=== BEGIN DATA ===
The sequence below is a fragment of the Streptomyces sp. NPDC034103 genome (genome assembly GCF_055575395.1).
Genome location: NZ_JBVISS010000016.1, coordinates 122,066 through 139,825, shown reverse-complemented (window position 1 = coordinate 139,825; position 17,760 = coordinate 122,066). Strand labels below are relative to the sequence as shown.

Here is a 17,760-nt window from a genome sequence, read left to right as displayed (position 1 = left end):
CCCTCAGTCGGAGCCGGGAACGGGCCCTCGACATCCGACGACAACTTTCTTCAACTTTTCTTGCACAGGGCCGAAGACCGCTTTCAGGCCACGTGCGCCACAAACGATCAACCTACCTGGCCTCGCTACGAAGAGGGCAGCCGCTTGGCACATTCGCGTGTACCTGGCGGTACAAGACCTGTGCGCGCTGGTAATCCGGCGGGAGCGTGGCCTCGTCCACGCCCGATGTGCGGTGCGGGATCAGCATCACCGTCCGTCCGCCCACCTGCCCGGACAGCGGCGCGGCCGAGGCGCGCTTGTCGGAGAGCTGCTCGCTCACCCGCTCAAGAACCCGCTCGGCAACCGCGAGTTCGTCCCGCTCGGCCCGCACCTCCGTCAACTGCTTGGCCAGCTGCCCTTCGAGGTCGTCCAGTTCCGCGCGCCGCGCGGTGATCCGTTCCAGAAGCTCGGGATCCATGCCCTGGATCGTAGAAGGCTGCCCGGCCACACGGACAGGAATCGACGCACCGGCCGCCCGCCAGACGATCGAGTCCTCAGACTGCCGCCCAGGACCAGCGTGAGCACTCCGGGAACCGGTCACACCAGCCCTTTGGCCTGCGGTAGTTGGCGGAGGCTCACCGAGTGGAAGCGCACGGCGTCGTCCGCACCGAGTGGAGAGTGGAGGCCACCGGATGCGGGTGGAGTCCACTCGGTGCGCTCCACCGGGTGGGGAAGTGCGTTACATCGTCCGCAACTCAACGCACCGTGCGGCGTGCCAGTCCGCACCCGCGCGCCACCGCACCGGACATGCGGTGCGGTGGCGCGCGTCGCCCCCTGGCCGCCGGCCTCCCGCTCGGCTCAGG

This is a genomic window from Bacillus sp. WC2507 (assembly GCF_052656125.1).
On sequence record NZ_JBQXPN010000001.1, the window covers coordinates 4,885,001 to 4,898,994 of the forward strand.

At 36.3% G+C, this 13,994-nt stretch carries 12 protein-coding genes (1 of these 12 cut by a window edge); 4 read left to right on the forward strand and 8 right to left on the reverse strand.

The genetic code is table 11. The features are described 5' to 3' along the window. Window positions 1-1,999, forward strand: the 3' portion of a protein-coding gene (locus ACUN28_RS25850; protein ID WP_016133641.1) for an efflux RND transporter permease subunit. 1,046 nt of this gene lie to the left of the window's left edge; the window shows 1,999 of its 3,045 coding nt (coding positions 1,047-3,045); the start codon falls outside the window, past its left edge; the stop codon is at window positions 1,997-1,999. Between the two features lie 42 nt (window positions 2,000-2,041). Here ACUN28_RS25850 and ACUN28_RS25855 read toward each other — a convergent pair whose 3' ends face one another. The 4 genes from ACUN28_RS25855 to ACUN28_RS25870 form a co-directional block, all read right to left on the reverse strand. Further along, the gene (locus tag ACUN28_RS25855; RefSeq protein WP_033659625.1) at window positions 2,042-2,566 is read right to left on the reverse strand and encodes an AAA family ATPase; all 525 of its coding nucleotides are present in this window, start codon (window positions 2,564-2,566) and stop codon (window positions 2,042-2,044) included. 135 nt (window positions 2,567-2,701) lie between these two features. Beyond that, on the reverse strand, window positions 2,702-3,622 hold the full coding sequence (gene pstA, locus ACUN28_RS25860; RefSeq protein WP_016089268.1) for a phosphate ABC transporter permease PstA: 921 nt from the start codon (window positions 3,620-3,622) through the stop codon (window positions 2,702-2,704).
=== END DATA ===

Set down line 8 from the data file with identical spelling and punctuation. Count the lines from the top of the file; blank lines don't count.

The genetic code is table 11. The features are described 5' to 3' along the window. Window positions 1-1,999, forward strand: the 3' portion of a protein-coding gene (locus ACUN28_RS25850; protein ID WP_016133641.1) for an efflux RND transporter permease subunit. 1,046 nt of this gene lie to the left of the window's left edge; the window shows 1,999 of its 3,045 coding nt (coding positions 1,047-3,045); the start codon falls outside the window, past its left edge; the stop codon is at window positions 1,997-1,999. Between the two features lie 42 nt (window positions 2,000-2,041). Here ACUN28_RS25850 and ACUN28_RS25855 read toward each other — a convergent pair whose 3' ends face one another. The 4 genes from ACUN28_RS25855 to ACUN28_RS25870 form a co-directional block, all read right to left on the reverse strand. Further along, the gene (locus tag ACUN28_RS25855; RefSeq protein WP_033659625.1) at window positions 2,042-2,566 is read right to left on the reverse strand and encodes an AAA family ATPase; all 525 of its coding nucleotides are present in this window, start codon (window positions 2,564-2,566) and stop codon (window positions 2,042-2,044) included. 135 nt (window positions 2,567-2,701) lie between these two features. Beyond that, on the reverse strand, window positions 2,702-3,622 hold the full coding sequence (gene pstA, locus ACUN28_RS25860; RefSeq protein WP_016089268.1) for a phosphate ABC transporter permease PstA: 921 nt from the start codon (window positions 3,620-3,622) through the stop codon (window positions 2,702-2,704).